Darkness. No parents. Continued darkness. The opposite of light. Black hole. Curtains drawn. In the basement. Middle of the night. Blacked-out windows. Other places that are dark.
Good news: fans are finally getting their shot to lay claim to two highly sought-after pieces of comic book memorabilia, with George Reeves’ original Superman costume and the Batsuit worn by Michael Keaton during his stint as the Batman both up at auction until January 26. The bad news: you’re going to have to part with at least tens of thousands of dollars if you want to get your mitts on that spandex.
Batman Forever is perhaps best known for being the second most terrible Batman movie ever made aside from Batman & Robin. It is, in a word, spectacularly bad, marring the promise of seeing the Riddler and Two-Face banter onscreen with some truly terrible acting on the part of everyone involved, and a script that just defies any willful suspension of disbelief. Michael Keaton seemed to be unusually prescient of all of this, since the reason he gave for why he chose to bow out of the franchise was that he knew it was going to be terrible.
First things first: You’re probably going to want to stay up a little past your usual bedtime tonight to check out the first full trailer for Spider-Man: Homecoming, which is set to premiere on Jimmy Kimmel Live!. We’ll have the trailer up around the same time with our thoughts, but until then, Sony and Marvel have revealed the first official image from their collaborative reboot effort, along with a few new story details and some intel on Michael Keaton’s villainous Vulture — he’s like Birdman, but scarier, somehow.
X-Men isn’t the only superhero franchise with some major updates today — there’s also some interesting new info from Sony and Marvel’s upcoming Spider-Man reboot. Homecoming star Tom Holland has revealed the details of his contract with both studios, while Marvel Studios head Kevin Feige has offered official confirmation of Michael Keaton’s villainous role in the new Spidey film.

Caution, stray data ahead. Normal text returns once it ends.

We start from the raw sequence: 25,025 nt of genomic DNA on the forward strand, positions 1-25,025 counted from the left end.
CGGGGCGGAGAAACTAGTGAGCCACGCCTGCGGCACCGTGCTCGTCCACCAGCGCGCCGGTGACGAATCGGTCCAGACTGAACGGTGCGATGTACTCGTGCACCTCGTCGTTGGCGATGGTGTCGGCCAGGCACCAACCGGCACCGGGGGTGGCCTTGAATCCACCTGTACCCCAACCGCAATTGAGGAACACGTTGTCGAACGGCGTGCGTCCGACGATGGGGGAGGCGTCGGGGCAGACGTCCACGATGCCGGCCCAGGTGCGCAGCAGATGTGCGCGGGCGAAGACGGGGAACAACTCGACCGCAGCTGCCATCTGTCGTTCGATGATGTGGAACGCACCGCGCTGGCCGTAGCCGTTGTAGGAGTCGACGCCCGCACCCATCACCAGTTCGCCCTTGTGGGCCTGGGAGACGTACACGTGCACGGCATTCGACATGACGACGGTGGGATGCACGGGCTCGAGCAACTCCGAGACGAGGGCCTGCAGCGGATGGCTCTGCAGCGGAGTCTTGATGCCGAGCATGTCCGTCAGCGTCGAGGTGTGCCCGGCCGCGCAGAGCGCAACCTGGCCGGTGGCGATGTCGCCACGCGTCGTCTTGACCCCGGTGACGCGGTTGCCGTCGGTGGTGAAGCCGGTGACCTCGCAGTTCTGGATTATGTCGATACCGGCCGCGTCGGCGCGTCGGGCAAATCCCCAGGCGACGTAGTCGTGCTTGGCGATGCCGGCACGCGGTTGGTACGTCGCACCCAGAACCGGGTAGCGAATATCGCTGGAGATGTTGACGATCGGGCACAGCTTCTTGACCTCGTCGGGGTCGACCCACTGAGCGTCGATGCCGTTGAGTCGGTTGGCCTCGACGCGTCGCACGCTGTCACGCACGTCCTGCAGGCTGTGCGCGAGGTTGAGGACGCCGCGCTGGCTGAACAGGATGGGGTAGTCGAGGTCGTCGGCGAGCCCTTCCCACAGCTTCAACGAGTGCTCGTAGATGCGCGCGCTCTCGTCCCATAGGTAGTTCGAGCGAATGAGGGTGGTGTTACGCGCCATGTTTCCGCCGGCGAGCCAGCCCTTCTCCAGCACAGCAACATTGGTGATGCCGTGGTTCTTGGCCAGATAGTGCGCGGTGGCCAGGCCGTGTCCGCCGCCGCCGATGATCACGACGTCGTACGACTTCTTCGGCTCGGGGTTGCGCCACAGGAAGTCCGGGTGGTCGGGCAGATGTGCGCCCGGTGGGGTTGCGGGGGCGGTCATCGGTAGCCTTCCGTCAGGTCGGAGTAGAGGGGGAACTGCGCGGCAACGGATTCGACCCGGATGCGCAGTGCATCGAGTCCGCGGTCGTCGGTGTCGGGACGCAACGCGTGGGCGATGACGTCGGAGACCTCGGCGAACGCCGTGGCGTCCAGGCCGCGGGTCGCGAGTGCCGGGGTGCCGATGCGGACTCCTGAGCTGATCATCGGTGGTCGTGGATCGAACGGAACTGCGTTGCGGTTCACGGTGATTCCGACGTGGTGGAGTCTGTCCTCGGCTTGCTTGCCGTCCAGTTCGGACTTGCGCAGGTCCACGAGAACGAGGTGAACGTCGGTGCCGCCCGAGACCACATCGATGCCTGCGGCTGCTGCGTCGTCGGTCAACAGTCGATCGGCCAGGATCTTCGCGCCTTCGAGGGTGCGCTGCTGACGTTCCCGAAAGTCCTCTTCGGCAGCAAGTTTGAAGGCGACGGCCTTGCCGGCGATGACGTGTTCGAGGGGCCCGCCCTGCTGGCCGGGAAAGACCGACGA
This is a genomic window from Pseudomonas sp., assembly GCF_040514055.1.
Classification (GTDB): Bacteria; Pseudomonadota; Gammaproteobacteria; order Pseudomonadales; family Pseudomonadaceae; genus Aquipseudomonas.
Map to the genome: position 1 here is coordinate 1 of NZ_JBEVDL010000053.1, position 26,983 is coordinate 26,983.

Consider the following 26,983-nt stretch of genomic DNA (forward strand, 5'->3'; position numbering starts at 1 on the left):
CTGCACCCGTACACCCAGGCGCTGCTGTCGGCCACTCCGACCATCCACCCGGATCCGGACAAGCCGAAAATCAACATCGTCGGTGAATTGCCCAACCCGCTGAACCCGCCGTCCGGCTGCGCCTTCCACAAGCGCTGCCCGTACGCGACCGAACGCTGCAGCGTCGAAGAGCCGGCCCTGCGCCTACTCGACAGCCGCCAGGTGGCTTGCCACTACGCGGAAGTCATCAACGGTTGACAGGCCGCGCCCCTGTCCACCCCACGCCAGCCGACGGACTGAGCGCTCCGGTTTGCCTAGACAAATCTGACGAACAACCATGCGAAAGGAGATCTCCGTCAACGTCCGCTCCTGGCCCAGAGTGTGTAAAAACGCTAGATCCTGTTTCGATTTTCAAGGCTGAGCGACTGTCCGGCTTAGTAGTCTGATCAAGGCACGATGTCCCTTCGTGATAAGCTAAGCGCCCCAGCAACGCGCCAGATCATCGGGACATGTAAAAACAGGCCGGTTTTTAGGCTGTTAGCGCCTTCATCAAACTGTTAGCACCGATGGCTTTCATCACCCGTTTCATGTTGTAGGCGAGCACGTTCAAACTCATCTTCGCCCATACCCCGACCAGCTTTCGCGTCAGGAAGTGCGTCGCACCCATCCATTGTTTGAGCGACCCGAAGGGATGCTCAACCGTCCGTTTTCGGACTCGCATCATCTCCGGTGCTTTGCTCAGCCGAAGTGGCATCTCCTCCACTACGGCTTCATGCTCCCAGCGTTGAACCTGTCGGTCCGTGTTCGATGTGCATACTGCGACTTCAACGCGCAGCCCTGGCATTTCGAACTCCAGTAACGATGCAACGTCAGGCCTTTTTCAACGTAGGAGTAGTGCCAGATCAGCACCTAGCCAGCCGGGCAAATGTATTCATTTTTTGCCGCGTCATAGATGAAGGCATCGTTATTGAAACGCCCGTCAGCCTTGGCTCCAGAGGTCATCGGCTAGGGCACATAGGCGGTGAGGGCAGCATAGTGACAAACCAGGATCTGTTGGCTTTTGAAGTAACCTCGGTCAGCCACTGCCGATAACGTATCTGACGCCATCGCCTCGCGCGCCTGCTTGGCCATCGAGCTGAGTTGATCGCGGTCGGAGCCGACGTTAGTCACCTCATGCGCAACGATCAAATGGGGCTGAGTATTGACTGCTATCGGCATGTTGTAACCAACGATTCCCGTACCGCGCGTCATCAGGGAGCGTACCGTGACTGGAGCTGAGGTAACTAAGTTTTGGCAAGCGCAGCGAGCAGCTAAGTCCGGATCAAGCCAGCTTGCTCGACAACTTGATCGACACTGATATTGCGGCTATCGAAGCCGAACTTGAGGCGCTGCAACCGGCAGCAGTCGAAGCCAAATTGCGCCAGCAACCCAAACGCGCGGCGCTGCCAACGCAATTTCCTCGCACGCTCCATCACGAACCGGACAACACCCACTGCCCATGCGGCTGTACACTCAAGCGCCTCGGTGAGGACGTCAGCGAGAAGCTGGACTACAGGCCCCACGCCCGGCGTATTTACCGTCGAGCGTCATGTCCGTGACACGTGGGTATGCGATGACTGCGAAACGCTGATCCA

It’s all very much happening — following Sony and Marvel’s reveal of the official title and logo for Spider-Man: Homecoming, casting has already begun, as the studios are eyeing Michael Keaton for a villainous role in the web-slinger’s new reboot. Although Vulture was recently rumored to be a villain in the film, it’s unclear if this is the role Keaton would play, though it would keep the Birdman star in familiar, um, territory.
Although his most recent film offered a cynical critique of comic book films, Michael Keaton’s next project finds him re-entering the realm of comic book movies. Imagine Agents isn’t your typical comic book film, though, and Keaton will not be wearing a cape or cowl. He will, however, have some imaginary friends.
If there's one Batman film that hasn't gotten the same amount of love and attention as the rest of the franchise, it's Batman Forever. If there's a second, it's Batman Returns. Fortunately for all of us, Hot Toys is revisiting the 1992 classic with an all-new Batman figure, and it's first Michael Keaton Bruce Wayne to boot.
Before Tim Burton’s 1989 Batman movie, Batman was largely known for the campy Adam West/Burt Ward TV series. In fact, they wanted to make a Batman movie based on that show called Batman in Outer Space. Luckily, two movie producers bought the rights and wanted to make a darker version of Batman's story. In the mid-80s, after the success of Ghostbusters, director Ivan Reitman was attached to direct and he wanted to cast Bill Murray as Batman and Eddie Murphy as Robin. These are just some of the facts packed into the latest episode of You Think You Know Movies, which heads to Gotham with the original Batman!
Since it's a movie about an actor best known for playing a superhero, it's not entirely strange for the Birdman movie website to have a section of comics. Unexpected, sure, but it makes a certain kind of sense. The story of the film surrounds an actor whose public persona is tied to a superhero film franchise. Comics could help tie the movie more tightly to that superhero's mythology, and flesh out the world of a film in an interesting and engaging way for fans who are curious to find out more.
But here's the thing: The comics on the Birdman website aren't about Birdman at all. Instead, they're about its star, Michael Keaton, telling strange stories about how he was attacked by Michael Douglas and forced to change his name, how a meeting with Chris Farley involved prophecies of death, and, perhaps strangest of all, a long text piece about Courtney Cox's unfortunate super-powers.